I may not end up finishing the whole trail, we’ll see. I want to, but what I know I will do is follow the guidelines. I am committed to trying to get out of Georgia. I will not stop on a bad day. I will continue to challenge myself to do even more than I ever thought possible. I will hike as long as I choose to, but if I stop
it won’t be because “I can’t”. It will be because I make a choice.
As it stands, this
trail has strengthened me already, and I see why people continue to come back over and over again.
Tuesday, December 21, 2010
Stover Creek Shelter 12/9/10
The bracing bite of winter’s darkness settled in on our first night in a shelter after an unsuccessful hour of tending a fire that preferred to smoke uncontrollably rather than give off any serviceable heat. As newbies, Pete and I tossed in our bags uncomfortably, disturbingly aware of the lack of a fourth wall and our exposure to the night.
In silence the minutes ticked away as we waited in the loft of the shelter for absent sleep to pay us a visit.
Crunch, crunch, crunch…the crisp dead leaves alerted us to the presence of someone or something else at our camp.
“What is that?”
“It sounds too big to be a raccoon.”
“I don’t think it’s a bear.”
“It sounds like a dog.”
“We’re in the middle of nowhere. It can’t be a dog.”
Thump, click, click, thump…
“It’s in the shelter now!”
Our mystery four legged companion weathered a windy and restless night with us, and as morning broke, we debated what do to.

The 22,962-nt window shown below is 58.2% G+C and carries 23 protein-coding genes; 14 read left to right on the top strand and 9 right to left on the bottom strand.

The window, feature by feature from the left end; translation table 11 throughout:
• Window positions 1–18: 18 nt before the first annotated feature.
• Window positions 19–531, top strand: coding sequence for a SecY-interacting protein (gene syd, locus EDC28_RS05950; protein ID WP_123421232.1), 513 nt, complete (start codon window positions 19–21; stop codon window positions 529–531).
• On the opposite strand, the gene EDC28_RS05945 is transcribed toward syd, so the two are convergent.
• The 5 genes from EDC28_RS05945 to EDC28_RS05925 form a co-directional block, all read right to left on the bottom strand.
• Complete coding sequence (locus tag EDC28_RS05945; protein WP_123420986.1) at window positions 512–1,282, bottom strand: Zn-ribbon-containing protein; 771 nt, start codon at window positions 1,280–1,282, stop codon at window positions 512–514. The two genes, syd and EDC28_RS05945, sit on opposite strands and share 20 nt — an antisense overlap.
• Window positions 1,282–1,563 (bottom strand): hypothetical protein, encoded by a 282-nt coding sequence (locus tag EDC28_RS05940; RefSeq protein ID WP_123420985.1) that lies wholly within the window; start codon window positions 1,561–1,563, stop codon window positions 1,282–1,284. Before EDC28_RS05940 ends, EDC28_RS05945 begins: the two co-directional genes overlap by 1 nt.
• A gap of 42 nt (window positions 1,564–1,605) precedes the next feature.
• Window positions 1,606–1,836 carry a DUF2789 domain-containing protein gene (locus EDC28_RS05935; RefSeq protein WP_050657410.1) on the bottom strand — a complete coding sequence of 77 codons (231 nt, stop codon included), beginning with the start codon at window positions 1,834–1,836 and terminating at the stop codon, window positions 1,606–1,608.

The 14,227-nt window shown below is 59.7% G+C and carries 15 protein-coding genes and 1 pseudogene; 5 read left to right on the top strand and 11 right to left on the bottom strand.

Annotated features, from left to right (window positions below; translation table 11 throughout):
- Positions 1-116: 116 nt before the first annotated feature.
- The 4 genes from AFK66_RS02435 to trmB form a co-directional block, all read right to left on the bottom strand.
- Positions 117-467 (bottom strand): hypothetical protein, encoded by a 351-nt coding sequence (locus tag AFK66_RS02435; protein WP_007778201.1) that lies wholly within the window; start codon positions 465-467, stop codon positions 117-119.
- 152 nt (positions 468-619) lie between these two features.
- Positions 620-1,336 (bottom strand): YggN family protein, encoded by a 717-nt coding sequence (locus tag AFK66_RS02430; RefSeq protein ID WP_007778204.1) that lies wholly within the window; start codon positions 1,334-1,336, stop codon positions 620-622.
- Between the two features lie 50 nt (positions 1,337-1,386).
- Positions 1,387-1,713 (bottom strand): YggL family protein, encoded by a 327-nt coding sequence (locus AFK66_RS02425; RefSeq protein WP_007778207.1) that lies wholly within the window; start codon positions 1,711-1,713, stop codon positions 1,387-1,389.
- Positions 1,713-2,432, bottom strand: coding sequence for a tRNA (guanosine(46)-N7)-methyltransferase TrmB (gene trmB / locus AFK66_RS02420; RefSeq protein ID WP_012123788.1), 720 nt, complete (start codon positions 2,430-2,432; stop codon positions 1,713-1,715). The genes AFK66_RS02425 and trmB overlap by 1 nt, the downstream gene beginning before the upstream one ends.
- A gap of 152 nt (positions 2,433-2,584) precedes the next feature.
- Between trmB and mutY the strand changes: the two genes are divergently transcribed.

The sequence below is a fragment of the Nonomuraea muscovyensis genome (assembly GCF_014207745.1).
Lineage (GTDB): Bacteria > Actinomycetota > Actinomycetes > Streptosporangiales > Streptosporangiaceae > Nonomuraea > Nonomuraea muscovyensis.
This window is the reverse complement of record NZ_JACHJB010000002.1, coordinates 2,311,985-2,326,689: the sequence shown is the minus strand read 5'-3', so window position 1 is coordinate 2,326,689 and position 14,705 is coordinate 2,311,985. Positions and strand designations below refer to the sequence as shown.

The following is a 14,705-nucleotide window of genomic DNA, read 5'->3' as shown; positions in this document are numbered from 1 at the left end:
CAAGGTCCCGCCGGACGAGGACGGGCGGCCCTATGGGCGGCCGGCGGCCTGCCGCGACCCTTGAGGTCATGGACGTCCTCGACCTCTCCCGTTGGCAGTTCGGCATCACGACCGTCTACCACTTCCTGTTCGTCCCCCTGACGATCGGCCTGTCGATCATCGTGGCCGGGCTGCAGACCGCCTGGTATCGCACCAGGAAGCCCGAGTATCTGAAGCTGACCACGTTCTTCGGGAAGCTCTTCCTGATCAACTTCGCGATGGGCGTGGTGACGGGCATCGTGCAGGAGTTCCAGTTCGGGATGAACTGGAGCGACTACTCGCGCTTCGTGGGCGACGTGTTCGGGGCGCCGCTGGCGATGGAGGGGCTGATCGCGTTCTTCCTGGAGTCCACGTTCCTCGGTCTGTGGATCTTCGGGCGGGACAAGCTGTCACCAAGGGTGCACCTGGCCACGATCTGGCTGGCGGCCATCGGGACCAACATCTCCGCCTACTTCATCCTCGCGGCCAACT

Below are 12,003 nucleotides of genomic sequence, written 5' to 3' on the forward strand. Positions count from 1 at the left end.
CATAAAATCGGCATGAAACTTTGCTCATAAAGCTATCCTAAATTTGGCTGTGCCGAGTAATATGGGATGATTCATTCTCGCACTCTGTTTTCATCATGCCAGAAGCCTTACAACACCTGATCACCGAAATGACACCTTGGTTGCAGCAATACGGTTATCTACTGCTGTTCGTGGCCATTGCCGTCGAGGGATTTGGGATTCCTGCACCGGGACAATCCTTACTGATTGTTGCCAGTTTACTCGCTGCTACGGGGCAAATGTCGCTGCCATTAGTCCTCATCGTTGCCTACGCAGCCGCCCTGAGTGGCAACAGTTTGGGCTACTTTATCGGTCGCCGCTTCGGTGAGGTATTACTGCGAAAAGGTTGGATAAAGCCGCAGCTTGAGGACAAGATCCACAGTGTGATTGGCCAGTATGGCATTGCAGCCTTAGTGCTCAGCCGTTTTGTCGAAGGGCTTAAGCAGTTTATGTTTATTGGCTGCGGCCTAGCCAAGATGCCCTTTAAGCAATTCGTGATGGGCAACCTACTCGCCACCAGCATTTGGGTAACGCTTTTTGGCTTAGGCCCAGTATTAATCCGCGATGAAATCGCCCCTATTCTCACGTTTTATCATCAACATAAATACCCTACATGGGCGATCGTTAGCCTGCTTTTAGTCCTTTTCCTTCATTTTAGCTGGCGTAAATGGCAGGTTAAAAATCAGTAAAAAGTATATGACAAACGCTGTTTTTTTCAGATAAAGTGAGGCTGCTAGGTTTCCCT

“I really have to pee.” I whisper to Pete.
“I can’t. It’s still down there. I hate you. You can pee out the window.”
But, as we heard the animal begin to move for the day, I timidly peeked over the edge of the loft to see a brown and white speckled fox hound trot away from the shelter with a bounce to his step that seemed to taunt me and my needless fear.
“It was a dog, an freaking actual dog!”
How unusual. How unexpected.
As I climbed down the ladder to gratefully relieve myself just outside of the perimeter of our bear free campsite, I pondered some of the trail’s lessons: there is no usual, there is no expectation. Anything can and will happen. It was a dog today. For many other campers, it has been a bear snooping about the tree cables to see if he can get an easy meal. It might be a bear for us next time. All you can do is be prepared, be aware, and be willing to laugh at yourself and your fear the next morning.
That, and now I have one less Nalgene for water and one new container for those annoying night time pee breaks.
Tuesday, December 14, 2010
The pleasure of a book is that when I get bored or tired I can just fold over the page corner and abandon the book to my nightstand for a day or a week. Similarly, when watching The Travel Channel, if something is gross or too graphic, I can change the channel. In a way, though that safety kills the soul of travel.
Travel is the insecurity of knowing that even though the muscles in my legs are begging to be done, I still have three miles to cover before dark. It's knowing that I've just started my journey and have not just days to go, but months of the same hard work to endure. It's knowing that no matter how often we may disagree or not get along, my hiking partner is my partner, and we owe something to each other.
With a book, we know at the start what sort it is: romance, comedy, adventure, or drama. With individual adventures, we never know if our story will a heroic quest with victory at the end or a tragedy holding only disappointment.
On the trail (or any adventure we take) we can say that we are ready, but we don't really know if our patience or our strength or our will power will fail us. we just don't get to know how the story ends. But, the power lies in the fact that even though we don't know what the next page will hold, we are our own authors. We are our own frigates.